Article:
He lurched out of bed and ran to the bathroom, heaving and emptying his stomach into the toilet bowl.
BILLY WAS FORCED back against his seat as the plane rose and banked, allowing him a view of his hometown. It looked so small. The river’s benign-looking curves seemed traitorous after the month that had just passed, and Billy was glad to be leaving it behind.
The usual parade of hot humid days tempered by crackling afternoon storms had given way to something different: a December full of rain, relentless. Billy closed his eyes and could still hear the sound of large raindrops hammering tin roofs, and the rush of water flowing down hilly streets and pooling around clogged drains. Home alone, avoiding the world, he’d found comfort in night-time walks along slick glistening streets. Inside, he’d listened as the rain pelted neighbouring buildings and houses, waterfalls rushing from drainpipes to the ground below. He remembered the percussive roar of the jazz band, both orchestrated and chaotic, and how he’d felt a strange connection to a theatre full of strangers.
He’d planned the trip to Shanghai without considering the specifics of seeing Qiang again, or what that meant. Right now, he simply relished the idea of getting out of Brisbane and having something to look forward to.
In January, water had been released from the dam upstream and the Brisbane River had risen until much of the city’s low-lying areas were underwater. Water covered the bottom of Billy’s street, and his building was evacuated. As emergency services knocked at his door, he sat on the living room floor with a bottle of wine and stayed quiet, wanting only to be left alone. He had food – though no electricity – and he had water, after rushing to bottle up as much as he could before the system stopped functioning.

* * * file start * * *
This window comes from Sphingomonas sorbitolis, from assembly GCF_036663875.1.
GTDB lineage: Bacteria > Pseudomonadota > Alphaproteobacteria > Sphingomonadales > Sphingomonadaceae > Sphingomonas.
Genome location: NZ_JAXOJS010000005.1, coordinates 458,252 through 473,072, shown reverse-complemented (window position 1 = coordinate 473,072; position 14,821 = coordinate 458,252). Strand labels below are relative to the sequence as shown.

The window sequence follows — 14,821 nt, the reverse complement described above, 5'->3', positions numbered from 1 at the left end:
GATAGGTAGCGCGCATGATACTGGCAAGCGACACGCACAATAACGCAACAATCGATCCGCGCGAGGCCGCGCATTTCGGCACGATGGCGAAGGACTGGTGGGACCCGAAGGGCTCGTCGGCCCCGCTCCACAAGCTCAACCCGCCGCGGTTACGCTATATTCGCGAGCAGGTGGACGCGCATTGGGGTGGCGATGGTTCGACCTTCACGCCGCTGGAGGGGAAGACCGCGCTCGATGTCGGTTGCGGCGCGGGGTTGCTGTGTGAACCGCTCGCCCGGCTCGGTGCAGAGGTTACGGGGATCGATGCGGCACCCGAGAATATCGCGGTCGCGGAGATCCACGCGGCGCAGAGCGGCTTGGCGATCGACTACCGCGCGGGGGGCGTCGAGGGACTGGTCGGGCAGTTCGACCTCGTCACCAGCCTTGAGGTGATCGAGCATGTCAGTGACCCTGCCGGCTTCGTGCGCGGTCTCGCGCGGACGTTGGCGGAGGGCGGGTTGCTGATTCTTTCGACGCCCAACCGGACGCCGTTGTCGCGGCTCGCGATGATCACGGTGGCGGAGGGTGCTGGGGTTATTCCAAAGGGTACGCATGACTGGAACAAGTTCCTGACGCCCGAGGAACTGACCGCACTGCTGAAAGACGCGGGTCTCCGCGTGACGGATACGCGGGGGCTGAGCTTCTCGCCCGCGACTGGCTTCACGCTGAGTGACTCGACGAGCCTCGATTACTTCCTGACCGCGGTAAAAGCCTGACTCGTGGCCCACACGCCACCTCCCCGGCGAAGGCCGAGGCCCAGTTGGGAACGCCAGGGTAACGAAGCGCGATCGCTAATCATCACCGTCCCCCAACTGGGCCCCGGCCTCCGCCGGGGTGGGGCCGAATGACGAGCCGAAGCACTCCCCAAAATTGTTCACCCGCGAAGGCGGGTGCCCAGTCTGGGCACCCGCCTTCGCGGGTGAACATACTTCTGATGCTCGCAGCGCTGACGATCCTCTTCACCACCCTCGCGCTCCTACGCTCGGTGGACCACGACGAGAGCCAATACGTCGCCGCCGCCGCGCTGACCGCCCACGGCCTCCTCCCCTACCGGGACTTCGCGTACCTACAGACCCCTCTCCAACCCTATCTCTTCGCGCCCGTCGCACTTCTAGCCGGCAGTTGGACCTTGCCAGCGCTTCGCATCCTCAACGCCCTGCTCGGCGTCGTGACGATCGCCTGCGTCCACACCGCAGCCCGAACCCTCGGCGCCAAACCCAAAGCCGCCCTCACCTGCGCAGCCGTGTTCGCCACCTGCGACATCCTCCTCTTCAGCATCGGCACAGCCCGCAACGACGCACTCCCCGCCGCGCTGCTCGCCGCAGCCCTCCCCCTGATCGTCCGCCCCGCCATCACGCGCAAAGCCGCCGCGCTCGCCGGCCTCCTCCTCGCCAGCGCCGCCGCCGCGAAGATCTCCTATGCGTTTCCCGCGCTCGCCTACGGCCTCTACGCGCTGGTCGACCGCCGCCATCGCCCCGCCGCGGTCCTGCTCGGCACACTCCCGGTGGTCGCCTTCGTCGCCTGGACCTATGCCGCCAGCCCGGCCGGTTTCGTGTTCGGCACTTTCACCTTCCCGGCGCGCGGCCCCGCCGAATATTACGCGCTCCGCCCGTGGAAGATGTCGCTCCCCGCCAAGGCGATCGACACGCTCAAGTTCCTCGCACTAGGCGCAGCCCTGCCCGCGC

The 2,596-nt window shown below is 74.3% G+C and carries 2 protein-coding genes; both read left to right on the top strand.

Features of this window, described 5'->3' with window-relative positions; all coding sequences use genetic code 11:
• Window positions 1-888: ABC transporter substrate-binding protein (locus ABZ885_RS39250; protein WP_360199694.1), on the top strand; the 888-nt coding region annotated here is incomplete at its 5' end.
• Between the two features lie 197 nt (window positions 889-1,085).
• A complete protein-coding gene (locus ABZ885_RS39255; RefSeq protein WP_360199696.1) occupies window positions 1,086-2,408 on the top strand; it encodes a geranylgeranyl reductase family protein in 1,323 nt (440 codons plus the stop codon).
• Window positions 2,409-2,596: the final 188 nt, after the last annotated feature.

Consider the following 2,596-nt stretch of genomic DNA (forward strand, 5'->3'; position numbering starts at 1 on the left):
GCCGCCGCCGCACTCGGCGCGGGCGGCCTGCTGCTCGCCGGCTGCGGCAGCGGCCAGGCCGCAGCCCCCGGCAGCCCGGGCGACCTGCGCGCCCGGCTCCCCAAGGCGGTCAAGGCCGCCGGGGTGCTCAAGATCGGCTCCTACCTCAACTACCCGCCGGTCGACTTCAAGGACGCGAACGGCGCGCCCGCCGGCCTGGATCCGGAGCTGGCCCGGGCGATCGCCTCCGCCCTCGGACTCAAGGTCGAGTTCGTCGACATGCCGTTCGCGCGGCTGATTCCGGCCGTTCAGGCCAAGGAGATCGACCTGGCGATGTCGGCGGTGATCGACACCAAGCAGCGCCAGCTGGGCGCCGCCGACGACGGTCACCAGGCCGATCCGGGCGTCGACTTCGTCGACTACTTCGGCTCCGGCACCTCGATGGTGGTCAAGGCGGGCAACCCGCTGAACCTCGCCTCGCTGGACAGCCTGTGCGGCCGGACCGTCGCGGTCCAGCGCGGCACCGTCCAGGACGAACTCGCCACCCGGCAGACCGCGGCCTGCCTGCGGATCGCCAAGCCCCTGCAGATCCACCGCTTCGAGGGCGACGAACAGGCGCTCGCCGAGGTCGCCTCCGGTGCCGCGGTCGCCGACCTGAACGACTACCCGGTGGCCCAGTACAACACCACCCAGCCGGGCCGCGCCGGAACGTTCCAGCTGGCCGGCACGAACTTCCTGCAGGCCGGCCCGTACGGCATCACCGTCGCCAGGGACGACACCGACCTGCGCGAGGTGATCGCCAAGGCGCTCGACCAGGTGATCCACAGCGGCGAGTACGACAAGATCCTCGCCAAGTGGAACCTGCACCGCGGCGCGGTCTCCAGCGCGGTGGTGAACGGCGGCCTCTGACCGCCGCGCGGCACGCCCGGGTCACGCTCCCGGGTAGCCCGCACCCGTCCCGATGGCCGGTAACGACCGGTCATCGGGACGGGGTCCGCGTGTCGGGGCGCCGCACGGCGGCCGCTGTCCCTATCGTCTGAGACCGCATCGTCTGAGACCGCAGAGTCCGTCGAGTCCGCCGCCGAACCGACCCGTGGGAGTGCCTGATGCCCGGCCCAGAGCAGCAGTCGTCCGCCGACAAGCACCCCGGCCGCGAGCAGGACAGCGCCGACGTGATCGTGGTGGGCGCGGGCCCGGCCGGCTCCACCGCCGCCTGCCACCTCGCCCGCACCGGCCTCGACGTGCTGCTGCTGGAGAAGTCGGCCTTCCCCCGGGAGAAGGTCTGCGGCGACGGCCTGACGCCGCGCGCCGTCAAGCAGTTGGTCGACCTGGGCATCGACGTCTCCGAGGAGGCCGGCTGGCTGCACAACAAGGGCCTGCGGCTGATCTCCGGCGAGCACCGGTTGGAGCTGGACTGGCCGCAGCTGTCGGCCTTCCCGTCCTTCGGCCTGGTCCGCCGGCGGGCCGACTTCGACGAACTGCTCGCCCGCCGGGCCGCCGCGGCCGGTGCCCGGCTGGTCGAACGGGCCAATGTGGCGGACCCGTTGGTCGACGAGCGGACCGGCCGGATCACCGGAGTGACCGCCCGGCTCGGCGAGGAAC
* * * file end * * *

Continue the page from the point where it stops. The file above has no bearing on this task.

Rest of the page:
Thinking back, as the plane levelled out over the ocean, he felt stupid. He’d contacted nobody during the flood, none of his friends or family – he’d already pushed everyone away so hard that it seemed selfish to get back in touch when emergency struck. As the waters rose, the city became eerily quiet. He’d sat out on his balcony looking across to West End – the park and CityCat terminal were gone. Covered. The days were long and he spent them thinking about the mess of the past few years, about the shame he still felt: about Qiang, about his desire, about his lack of real friends. And then the waters started to drain away, as quickly and calmly as they’d risen, but leaving a thick brown sludge of rotten mud in their place. Rather than helping with the clean-up, he was leaving to see Qiang. Perhaps, he thought, as his head started to fall against the plane’s window, he just needed to make sure that Qiang had been real. Not good, not bad – just real. And that the hurt and shame of the past few years had been for something. He scoffed at the thought of ‘love’, discarding it with the cynicism that he’d learnt to coat himself with. While the Brisbane River had revealed its strength, slowly rising and engulfing large parts of the city, leaving those thick smears of mud and devastation in its wake; while his riverside suburb drowned; while armies of people went out to help those in need, volunteering their time to clean up; while Billy stayed home, not feeling a part of anything at all – while all of this happened, he’d realised escape was the only thing that could save him.
THE TOILETS STANK of piss – no different to those in Brisbane’s gay clubs. Billy laughed to himself as he finished up, earning a look from the guy at the urinal closest to his. He laughed again and walked back out to the bar, where he’d been ordering scotch and the bartender had been serving up full glasses instead of single shots. A few guys had come up and spoken to him, with varying degrees of success: a spectrum from those with perfect English, sometimes British- or American-accented, depending on their teachers’ backgrounds, to those who thought they spoke English but whom Billy could barely understand in the noisy bar.
‘Good drink?’ the bartender asked.
‘Perfect size,’ Billy laughed.